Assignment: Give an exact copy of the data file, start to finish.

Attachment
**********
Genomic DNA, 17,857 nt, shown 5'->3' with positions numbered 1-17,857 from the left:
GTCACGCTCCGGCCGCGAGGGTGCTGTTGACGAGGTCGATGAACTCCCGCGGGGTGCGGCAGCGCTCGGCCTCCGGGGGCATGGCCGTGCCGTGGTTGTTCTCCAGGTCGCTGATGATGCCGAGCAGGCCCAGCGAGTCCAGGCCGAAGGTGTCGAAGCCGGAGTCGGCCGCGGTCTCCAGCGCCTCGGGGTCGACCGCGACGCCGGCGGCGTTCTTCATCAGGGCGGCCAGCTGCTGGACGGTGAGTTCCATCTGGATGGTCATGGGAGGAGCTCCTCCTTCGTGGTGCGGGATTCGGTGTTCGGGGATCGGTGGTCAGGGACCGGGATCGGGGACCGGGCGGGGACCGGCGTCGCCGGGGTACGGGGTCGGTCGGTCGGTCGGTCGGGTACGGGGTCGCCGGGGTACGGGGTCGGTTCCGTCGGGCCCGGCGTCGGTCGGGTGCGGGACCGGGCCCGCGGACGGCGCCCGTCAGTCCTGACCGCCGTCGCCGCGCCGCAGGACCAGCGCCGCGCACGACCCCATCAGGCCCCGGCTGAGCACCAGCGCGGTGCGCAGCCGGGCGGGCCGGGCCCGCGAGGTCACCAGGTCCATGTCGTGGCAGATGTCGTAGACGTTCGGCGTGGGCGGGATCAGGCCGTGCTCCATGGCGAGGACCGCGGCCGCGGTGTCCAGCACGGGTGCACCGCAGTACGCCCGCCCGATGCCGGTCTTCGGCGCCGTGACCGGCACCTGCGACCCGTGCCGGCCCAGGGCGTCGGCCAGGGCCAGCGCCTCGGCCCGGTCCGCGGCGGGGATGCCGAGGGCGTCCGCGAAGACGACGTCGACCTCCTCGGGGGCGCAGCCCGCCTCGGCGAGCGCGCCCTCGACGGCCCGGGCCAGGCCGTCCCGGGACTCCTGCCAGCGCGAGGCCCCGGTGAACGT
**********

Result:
Genomic DNA, 17,857 nt, shown 5'->3' with positions numbered 1-17,857 from the left:
GTCACGCTCCGGCCGCGAGGGTGCTGTTGACGAGGTCGATGAACTCCCGCGGGGTGCGGCAGCGCTCGGCCTCCGGGGGCATGGCCGTGCCGTGGTTGTTCTCCAGGTCGCTGATGATGCCGAGCAGGCCCAGCGAGTCCAGGCCGAAGGTGTCGAAGCCGGAGTCGGCCGCGGTCTCCAGCGCCTCGGGGTCGACCGCGACGCCGGCGGCGTTCTTCATCAGGGCGGCCAGCTGCTGGACGGTGAGTTCCATCTGGATGGTCATGGGAGGAGCTCCTCCTTCGTGGTGCGGGATTCGGTGTTCGGGGATCGGTGGTCAGGGACCGGGATCGGGGACCGGGCGGGGACCGGCGTCGCCGGGGTACGGGGTCGGTCGGTCGGTCGGTCGGGTACGGGGTCGCCGGGGTACGGGGTCGGTTCCGTCGGGCCCGGCGTCGGTCGGGTGCGGGACCGGGCCCGCGGACGGCGCCCGTCAGTCCTGACCGCCGTCGCCGCGCCGCAGGACCAGCGCCGCGCACGACCCCATCAGGCCCCGGCTGAGCACCAGCGCGGTGCGCAGCCGGGCGGGCCGGGCCCGCGAGGTCACCAGGTCCATGTCGTGGCAGATGTCGTAGACGTTCGGCGTGGGCGGGATCAGGCCGTGCTCCATGGCGAGGACCGCGGCCGCGGTGTCCAGCACGGGTGCACCGCAGTACGCCCGCCCGATGCCGGTCTTCGGCGCCGTGACCGGCACCTGCGACCCGTGCCGGCCCAGGGCGTCGGCCAGGGCCAGCGCCTCGGCCCGGTCCGCGGCGGGGATGCCGAGGGCGTCCGCGAAGACGACGTCGACCTCCTCGGGGGCGCAGCCCGCCTCGGCGAGCGCGCCCTCGACGGCCCGGGCCAGGCCGTCCCGGGACTCCTGCCAGCGCGAGGCCCCGGTGAACGT